A little while back, a friend of mine was kind of getting after t-shirts, saying there wasn't anything special about a t-shirt. Um, excuse me? False.
I consider the t-shirt to be one of the most underrated items of clothing. Yes, I will admit, there are t-shirts that look like crap: they aren't high quality, the color is weird, they literally look strange, whether it be the shape is off or the design is just sketch. Great tees are hard to come by, unless you know where to look. And as you can probably gather, I know where to look.
For as long as I can remember, I've preferred t-shirts over any other kind of shirt. I'm not even talking about girly looking t-shirts with weird frills or designs. I think this has to do somewhat with my desire to one day become a professional baseball player. Sadly, that didn't really pan out. I always associated t-shirts with sports. And by the time I was old enough to realize what "style" is, I had pretty much settled into a routine of t-shirts and jeans every day. That's not to say I don't enjoy a good sweater or cardigan, because I certainly do, but I often layer such things with various t-shirts. I've become a huge fan of plaid button-down shirts and the only logical thing to wear underneath such a thing is, once again, a t-shirt.
It is true that t-shirts definitely have different levels of niceness; there's a big difference between artsy-designed tees from Threadless and the (somewhat exorbitant number of) Wisconsin Badgers t-shirts that grace my closet, a place in which all of my t-shirts hang in rainbow ordered harmony. Each of these t-shirts has its own charm, something about each of them makes me keep them around at college. Solid-colored shirts are nice but I am definitely a fan of screen-printed tees. T-shirts with words on them, pictures, plays on words, logos and slogans. If done well, those shirts are great for anyone.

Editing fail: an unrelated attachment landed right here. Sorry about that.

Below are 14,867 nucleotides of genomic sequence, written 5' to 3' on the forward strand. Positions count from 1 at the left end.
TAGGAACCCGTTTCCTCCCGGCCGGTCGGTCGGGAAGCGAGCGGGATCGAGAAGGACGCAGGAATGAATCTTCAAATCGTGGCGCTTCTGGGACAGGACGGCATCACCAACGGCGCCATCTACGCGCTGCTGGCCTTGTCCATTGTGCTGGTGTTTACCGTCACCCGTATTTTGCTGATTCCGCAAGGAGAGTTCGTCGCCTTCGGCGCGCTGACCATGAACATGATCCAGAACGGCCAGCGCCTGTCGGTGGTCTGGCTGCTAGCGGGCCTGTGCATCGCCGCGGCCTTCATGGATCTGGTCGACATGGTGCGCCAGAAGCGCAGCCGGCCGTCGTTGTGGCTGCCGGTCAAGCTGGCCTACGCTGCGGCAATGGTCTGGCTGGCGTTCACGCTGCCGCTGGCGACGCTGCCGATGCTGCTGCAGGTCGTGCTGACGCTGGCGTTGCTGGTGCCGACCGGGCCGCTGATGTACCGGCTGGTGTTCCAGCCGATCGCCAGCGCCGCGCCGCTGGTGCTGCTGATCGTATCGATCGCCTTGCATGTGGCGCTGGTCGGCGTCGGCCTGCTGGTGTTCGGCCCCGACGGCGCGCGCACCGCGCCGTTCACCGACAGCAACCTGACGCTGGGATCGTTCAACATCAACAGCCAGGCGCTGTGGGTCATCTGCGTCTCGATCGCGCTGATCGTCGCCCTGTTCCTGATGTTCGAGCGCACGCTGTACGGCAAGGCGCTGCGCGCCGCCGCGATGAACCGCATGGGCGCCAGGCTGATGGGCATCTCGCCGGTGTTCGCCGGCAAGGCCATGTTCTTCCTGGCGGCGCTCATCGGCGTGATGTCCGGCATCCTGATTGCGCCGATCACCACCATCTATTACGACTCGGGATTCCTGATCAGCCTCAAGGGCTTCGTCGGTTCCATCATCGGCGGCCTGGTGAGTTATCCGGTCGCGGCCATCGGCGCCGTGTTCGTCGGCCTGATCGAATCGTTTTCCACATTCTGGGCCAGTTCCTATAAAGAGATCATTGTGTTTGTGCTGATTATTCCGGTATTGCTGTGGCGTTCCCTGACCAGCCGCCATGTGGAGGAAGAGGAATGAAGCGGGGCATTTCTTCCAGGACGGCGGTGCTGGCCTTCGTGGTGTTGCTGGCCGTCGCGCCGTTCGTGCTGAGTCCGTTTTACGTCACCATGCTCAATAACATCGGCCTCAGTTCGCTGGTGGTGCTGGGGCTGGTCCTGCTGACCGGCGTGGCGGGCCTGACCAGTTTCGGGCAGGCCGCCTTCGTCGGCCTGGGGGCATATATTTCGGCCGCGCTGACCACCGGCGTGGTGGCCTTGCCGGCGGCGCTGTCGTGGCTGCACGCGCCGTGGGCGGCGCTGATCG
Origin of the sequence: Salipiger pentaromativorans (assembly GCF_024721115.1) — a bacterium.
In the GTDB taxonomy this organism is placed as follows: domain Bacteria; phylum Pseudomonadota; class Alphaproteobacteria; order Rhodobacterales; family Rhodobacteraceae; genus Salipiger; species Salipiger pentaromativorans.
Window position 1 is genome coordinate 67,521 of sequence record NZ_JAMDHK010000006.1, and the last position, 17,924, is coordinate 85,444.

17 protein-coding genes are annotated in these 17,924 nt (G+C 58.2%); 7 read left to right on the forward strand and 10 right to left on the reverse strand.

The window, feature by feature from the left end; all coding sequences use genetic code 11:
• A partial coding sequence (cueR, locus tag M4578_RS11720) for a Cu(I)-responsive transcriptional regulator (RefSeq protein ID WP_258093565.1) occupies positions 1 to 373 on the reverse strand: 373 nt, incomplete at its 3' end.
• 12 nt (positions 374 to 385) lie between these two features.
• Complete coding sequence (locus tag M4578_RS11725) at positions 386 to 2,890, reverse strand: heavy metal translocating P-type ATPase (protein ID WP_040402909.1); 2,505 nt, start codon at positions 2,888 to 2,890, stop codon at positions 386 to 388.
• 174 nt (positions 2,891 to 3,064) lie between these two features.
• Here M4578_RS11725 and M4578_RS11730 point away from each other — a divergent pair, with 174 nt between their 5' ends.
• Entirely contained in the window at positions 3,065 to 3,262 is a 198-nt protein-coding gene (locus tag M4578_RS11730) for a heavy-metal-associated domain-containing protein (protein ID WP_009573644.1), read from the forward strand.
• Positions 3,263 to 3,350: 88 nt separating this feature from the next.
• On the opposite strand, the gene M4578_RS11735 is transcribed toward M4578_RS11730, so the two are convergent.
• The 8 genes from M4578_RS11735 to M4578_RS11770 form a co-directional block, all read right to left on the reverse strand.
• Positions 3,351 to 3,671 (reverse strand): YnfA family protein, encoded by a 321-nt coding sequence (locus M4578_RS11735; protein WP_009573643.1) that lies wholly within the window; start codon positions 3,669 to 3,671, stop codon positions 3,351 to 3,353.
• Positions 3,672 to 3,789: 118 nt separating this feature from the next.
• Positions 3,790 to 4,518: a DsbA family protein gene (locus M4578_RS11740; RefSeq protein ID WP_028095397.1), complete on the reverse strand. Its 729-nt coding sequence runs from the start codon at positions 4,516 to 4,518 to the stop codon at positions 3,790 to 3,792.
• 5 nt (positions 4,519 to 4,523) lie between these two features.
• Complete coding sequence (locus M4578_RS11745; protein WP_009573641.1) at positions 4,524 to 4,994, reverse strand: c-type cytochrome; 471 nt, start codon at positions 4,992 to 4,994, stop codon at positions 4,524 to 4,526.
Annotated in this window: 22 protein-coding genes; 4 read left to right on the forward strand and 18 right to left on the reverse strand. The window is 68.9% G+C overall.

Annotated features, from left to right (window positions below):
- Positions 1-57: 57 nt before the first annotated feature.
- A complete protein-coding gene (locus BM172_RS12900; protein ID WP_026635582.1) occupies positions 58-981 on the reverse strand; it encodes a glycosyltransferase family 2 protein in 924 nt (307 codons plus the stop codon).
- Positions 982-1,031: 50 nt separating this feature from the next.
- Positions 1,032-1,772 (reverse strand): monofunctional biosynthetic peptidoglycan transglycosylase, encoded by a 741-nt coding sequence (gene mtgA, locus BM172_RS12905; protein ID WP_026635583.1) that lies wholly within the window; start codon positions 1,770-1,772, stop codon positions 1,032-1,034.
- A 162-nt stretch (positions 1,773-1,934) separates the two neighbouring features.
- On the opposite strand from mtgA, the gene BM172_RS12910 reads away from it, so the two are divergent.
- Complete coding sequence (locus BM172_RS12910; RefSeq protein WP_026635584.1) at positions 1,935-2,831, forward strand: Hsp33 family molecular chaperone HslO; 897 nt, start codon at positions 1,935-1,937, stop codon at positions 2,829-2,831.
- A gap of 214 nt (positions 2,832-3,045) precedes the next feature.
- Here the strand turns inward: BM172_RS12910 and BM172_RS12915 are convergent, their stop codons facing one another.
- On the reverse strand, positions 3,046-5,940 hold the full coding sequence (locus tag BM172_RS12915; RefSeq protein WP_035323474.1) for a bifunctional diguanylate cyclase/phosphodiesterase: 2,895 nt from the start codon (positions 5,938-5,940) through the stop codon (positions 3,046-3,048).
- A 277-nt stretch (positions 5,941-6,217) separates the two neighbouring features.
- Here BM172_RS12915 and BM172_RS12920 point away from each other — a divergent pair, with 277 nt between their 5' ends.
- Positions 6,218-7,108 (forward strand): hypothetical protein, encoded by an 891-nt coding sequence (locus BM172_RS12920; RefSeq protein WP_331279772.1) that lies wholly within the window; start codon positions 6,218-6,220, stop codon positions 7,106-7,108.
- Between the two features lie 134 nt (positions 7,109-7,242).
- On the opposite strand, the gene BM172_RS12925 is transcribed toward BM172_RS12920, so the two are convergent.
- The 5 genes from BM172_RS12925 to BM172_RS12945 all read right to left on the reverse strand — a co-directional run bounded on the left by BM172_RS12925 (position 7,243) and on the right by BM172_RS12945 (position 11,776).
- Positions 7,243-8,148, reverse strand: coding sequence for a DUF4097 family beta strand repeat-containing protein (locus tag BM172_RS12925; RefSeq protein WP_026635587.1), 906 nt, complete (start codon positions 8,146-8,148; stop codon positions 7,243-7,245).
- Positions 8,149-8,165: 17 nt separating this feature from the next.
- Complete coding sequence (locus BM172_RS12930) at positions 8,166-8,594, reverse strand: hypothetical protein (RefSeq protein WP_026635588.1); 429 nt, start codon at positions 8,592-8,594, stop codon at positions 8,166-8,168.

For me personally, t-shirts say a lot. On any given day, my t-shirt probably tells you more about how I am feeling than I would ever say in words. I definitely dress based on mood. Not only that, but I dress based on comfort. I've never had a really difficult time with the whole "body image" thing but I know that at least a small part of my t-shirt love comes from that fact. Girls' t-shirts can often be skin tight and somewhat shear. Those shirts have always disgusted me to a degree, which is why I became so attached to the idea of old school tees, something loose but not baggy, something longer but not stretched out. I rarely worry about how I look when I have a t-shirt on because to me there's nothing to worry about.
My mom hasn't always been too happy in my choice of t-shirts, namely the fact that they are pretty much all I wear, and to be completely honest there once was a point in time (probably at the beginning of high school) at which I thought I might eventually "get over" wearing t-shirts all the time . . . But that has never come close to happening, and at this point I sincerely doubt if I ever will. It really has become my style and I'm perfectly content in keeping it that way.
So the next time you see me wearing an interesting t-shirt, ask me about it, because pretty much all my shirts have stories. Whether the story be about when I got the shirt, somewhere I wore it, or just about how it makes me feel, there's something about each t-shirt that makes me love it.
Last YouTube video I watched: Get Inside Out (This is one of my favorite songs and musicians.)